In Madrid, look out for cocido madrileno —the city’s signature gut-busting stew of chickpeas, pork and vegetables — while visitors to Toledo should snack on tapas of Manchego, produced from sheep’s milk in the surrounding countryside.
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Wine Tourism Spain now offers a three-day, self-guided Madrid & Toledo Gastronomic City Break tour, which runs throughout 2017. The rates include accommodation in a four-star hotel in the capital, two meals and high-speed rail transfers between the two cities.
British Airways and Iberia both fly to Madrid Barajas Airport from London Heathrow, while Ryanair flies there from Birmingham, Manchester and London Stansted. Direct metro trains run between the centre of Madrid and the airport, and take around 15 minutes.
Fans of elk should head to Poland’s Biebrza Marshes — a vast tract of wetlands on the country’s eastern frontier. Responsible Travel offers tours of the reserve in winter — the best time to spot elk stomping the snowy ground, as well as gnawing beavers and paddling otters. By night, listen out for the howls of wolf packs (they’re also big fans of elk).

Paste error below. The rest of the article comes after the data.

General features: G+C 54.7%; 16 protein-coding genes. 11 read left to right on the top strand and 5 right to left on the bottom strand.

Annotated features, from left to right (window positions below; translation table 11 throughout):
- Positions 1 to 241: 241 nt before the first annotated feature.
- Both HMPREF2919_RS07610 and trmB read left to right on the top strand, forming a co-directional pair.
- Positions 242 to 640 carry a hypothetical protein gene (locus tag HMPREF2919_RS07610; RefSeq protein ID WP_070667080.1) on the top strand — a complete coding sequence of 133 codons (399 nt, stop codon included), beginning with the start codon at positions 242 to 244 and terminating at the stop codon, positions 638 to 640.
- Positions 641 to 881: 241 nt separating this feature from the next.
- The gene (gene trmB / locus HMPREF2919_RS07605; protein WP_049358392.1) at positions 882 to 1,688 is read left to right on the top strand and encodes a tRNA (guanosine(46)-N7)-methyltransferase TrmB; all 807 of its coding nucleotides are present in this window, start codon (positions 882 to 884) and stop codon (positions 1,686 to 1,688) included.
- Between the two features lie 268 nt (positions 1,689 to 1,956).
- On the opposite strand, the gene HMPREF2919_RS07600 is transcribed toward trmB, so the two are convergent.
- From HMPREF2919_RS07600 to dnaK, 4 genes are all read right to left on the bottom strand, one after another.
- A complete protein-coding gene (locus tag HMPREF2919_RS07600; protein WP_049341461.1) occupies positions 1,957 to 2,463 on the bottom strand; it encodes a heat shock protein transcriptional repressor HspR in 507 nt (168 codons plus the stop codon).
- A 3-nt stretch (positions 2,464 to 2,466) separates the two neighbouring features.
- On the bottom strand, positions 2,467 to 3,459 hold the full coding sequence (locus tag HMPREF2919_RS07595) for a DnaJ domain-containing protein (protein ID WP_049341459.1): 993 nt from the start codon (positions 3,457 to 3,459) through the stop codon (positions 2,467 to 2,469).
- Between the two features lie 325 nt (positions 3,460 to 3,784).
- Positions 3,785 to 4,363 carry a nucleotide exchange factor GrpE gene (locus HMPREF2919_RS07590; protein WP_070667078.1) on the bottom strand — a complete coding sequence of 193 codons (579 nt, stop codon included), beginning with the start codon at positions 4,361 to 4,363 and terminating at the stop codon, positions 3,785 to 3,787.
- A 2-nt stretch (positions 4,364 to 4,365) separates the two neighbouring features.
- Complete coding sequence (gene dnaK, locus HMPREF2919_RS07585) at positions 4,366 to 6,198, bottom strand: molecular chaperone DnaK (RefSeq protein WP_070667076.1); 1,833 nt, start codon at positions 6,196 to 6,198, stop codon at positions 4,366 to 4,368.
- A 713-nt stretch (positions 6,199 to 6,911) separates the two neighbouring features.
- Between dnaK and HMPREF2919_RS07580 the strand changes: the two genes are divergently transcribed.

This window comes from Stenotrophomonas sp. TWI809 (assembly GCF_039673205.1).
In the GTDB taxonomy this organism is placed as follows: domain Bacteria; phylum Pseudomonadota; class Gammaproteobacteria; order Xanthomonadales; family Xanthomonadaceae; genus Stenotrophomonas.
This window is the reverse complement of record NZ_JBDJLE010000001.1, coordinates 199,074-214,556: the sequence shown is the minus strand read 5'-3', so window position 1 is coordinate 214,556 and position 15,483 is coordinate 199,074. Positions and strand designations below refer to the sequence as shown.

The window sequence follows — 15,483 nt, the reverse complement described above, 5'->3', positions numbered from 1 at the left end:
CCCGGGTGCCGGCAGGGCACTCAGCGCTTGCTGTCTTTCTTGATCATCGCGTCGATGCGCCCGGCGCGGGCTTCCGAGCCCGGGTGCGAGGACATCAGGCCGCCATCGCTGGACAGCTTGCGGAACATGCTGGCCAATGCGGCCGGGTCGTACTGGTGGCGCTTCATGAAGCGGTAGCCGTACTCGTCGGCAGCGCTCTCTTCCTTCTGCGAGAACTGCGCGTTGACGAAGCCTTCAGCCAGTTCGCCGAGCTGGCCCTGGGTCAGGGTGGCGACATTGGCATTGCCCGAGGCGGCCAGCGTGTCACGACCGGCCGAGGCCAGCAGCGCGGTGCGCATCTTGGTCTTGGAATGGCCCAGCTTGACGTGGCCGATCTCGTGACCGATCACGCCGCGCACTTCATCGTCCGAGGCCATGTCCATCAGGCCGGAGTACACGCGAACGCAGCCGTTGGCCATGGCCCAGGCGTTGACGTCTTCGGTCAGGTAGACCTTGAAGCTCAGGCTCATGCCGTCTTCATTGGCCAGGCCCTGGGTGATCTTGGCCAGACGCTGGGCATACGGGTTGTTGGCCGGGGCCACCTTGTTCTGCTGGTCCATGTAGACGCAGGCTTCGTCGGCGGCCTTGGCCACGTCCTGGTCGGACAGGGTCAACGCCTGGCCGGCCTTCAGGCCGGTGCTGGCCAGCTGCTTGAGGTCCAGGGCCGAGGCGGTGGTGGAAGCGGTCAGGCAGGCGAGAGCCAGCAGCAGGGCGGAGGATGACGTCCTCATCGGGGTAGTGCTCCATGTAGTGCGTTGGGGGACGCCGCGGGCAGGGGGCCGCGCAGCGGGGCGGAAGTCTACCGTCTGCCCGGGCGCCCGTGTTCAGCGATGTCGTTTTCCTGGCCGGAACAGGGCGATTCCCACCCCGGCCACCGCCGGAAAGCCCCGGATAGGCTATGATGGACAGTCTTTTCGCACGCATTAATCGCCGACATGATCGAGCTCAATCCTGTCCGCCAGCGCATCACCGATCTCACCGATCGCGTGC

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Admont Abbey stands amid the snowy peaks of the Austrian Alps. Its origins go back to 1074, but the present library dates from the 1770s, when Baroque was all the rage. In the main room, white and gold shelves are topped by pastel ceiling frescoes, giving this scholarly place a look that is almost too exuberant for distraction-free reading.
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St Gallen Abbey is a World Heritage site in the Swiss canton named in its honour. A library has existed here since the 8th century, a rare spark of light in the post-Roman Dark Ages. The main room is a rich, wood-lined 18th-century Baroque, but among the 150,000 books preserved and sparingly displayed here are around 400 from before 1000 AD.
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The Bibliotheque Mazarine is France’s oldest public library, a Paris fixture since 1643. Inside a domed building facing the Seine that also hosts the French Academy, the library has a bust-lined reading room from the era of Moliere. The library’s founder, Cardinal Mazarin, was the successor to Cardinal Richelieu, of Three Musketeers fame.
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The Klementinum sprawls across a complex of Baroque and Rococo halls in Prague’s Stare Mesto (Old Town). Tours are currently being reorganised, but highlights include the Astronomical Tower and the 1727-vintage library, with its shelves supported by curlicue wooden columns and a fine line-up of explorers’ globes down the centre of the hall.